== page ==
Sneaky Christian priests? Cricket? Blowjobs? Stephen Malkmus was genius for ending Pavement’s career with a song as fantastic and inexplicable as “Carrot Rope”. Catchy, probably nonsensical, it’s guaranteed to bring a smile to your face. And if you feel any guilt about singing along to a song about ‘carrot ropes’, never you worry. ‘Carrot ropes’ could mean so many things.
A few people have told me this about Bossanova: if that is your first Pixies’ album, it is bound to stay your favourite. Hasn’t worked for me (you don’t beat Doolittle with “Rock Music”), but the idea may be true for Pavement’s last album. It just sounds like their most complete, mature, thoughtful work. Terror Twilight has a very special, homogenous feel to it, and each one of these 11 songs manages to contain everything you love about Pavement.
Terror Twilight is the perfect sound of ramshackle beauty mixed with sadness. It is sad – because this was supposed to be their last album and they knew it. It is beautiful – well, because Malkmus (and Malkmus only, Spiral Stairs only lends vocals to “Carrot Rope”) wrote his most beautiful tunes for this album.
And it’s not just “Spit On A Stranger” which may be the loveliest break-up (I’m guessing) song ever written. And it’s not just “Major Leagues” which may be the loveliest song ever written. It’s beautiful even when it’s rough, and the epic “Platform Blues” (‘you’re a nice guy, and I hate you for that’) is a powerhouse of intensity that is somehow filled with intensely powerful vocal melodies. To say nothing of that astonishing guitar/harmonica interplay which may well be the instrumental high point of the whole album. And instrumentally – not least due to Nigel Goldrich’s crispy-clear production – Terror Twilight is impeccable. That guitar solo in “The Hexx” would have been a nice final chord to Pavement’s career. But then of course: Malkmus had to fuck it up by sticking a goofy carrot rope at the very end.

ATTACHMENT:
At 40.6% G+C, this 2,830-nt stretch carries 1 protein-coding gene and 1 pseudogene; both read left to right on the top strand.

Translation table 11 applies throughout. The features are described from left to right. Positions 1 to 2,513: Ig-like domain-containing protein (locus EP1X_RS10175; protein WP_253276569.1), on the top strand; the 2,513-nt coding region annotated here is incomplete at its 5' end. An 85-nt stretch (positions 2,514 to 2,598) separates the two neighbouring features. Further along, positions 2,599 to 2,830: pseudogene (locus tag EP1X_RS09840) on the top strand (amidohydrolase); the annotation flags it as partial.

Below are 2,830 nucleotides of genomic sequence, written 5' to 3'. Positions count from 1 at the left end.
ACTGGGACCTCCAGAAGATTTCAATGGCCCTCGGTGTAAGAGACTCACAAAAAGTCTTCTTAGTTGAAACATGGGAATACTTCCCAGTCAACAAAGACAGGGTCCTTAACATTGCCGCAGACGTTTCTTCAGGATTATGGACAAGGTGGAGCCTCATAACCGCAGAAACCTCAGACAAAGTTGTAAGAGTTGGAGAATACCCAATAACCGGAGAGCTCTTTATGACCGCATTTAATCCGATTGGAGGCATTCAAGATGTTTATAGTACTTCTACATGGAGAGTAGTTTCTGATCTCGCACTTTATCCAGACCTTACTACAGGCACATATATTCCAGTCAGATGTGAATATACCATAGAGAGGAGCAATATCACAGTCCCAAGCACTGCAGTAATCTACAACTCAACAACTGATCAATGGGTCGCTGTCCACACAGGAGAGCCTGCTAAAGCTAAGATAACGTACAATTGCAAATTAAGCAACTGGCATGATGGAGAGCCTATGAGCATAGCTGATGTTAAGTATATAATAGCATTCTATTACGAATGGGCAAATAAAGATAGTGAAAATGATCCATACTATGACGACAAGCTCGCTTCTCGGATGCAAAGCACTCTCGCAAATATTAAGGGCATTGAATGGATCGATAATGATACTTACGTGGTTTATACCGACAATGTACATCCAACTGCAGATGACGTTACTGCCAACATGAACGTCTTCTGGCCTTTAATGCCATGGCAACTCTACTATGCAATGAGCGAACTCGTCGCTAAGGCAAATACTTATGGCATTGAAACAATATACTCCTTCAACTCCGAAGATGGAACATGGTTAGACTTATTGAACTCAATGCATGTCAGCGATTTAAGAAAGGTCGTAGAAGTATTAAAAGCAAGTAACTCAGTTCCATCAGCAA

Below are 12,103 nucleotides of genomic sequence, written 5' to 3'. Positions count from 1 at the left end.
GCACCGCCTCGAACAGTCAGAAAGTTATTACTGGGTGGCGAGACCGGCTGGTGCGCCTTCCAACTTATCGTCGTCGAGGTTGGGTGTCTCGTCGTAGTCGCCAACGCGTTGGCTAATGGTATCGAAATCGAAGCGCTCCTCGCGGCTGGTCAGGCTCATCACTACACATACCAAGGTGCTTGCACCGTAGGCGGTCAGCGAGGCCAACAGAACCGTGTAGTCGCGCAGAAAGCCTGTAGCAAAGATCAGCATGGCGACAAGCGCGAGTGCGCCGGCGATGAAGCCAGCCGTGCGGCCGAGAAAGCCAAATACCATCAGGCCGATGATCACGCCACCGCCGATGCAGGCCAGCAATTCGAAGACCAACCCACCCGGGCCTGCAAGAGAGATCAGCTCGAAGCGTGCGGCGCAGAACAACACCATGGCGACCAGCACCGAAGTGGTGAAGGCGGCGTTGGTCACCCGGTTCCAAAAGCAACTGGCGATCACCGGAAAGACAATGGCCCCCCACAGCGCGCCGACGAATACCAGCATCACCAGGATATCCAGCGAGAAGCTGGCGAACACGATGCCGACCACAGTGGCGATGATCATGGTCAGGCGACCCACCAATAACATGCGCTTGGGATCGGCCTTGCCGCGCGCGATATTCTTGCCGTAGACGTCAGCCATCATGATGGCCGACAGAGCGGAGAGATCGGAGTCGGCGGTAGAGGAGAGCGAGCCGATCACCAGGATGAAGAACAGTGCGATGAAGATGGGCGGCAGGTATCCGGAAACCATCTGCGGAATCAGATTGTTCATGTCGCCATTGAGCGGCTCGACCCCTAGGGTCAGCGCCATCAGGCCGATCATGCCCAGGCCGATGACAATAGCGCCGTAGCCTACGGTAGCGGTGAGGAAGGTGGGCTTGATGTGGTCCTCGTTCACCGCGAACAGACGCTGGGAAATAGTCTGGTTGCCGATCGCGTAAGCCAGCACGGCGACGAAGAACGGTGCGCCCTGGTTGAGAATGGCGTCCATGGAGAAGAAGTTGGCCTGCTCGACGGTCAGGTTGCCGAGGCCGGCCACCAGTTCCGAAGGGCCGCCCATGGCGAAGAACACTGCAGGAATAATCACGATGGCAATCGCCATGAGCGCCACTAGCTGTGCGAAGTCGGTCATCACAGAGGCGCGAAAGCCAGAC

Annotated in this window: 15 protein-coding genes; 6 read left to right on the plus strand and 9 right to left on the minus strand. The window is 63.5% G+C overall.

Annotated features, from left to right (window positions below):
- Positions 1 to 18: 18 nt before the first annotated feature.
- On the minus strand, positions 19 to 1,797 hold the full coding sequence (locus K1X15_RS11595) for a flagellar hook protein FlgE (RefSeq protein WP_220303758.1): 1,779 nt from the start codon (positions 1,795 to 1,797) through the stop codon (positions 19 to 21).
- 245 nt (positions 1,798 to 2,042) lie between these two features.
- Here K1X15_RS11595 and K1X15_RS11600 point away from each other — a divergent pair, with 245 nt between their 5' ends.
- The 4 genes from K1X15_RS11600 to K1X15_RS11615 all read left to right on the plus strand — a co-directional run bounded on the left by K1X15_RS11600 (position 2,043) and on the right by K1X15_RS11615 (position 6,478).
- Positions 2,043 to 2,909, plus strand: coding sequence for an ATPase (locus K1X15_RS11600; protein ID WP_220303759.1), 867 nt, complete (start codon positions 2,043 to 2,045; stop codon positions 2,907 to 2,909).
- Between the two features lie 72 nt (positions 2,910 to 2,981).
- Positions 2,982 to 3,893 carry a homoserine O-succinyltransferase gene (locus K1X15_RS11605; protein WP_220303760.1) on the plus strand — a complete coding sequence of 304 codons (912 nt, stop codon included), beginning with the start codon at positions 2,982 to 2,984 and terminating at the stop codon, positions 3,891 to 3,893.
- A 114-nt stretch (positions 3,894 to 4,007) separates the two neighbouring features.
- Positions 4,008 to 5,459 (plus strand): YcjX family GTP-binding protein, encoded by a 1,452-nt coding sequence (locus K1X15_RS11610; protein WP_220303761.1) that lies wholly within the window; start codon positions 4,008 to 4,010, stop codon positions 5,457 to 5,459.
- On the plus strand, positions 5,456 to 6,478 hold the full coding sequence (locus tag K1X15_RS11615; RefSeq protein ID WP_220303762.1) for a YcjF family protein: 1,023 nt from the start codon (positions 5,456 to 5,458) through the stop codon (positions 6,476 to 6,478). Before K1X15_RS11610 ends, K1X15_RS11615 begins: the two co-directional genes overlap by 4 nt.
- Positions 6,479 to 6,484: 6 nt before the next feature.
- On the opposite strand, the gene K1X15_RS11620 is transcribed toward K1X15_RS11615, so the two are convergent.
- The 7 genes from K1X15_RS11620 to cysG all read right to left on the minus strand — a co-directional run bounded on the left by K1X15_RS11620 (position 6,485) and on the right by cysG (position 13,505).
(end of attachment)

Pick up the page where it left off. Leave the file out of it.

Quite in contrast to the head-spinning mess of Wowee Zowee, this time Malkmus’s diversity feels measured, controlled. “Ann Don’t Cry” (‘room to give but no room to give in’) is a heartbreakingly gorgeous ballad, “The Hexx” (‘architecture students are like virgins with an itch they cannot scratch’) is pleasingly unnerving, icy-cold perfection, “Cream Of Gold” (‘I dream in beige’) is infectious grunge, “Speak, See, Remember” (‘deadbeat December’) is jazzy and adventurous, “Folk Jam” (‘Irish folk tales scare the shit out of me’) is, well, a jolly banjo-driven folk jam with an indie twist. One of the greatest 90’s songwriters at the peak of his whimsical songwriting powers. Those fey ‘la-la-la’s in “Billie”? Even that works.
We all love Slanted & Enchanted, and Terror Twilight might not be the Pavement album. That is not the point. My point is that Terror Twilight has all the best songs.
Also, ‘Relationships, hey, hey, hey’. It’s not very often that you come up with lines as ridiculous and brilliant as that. In fact, most of us never do.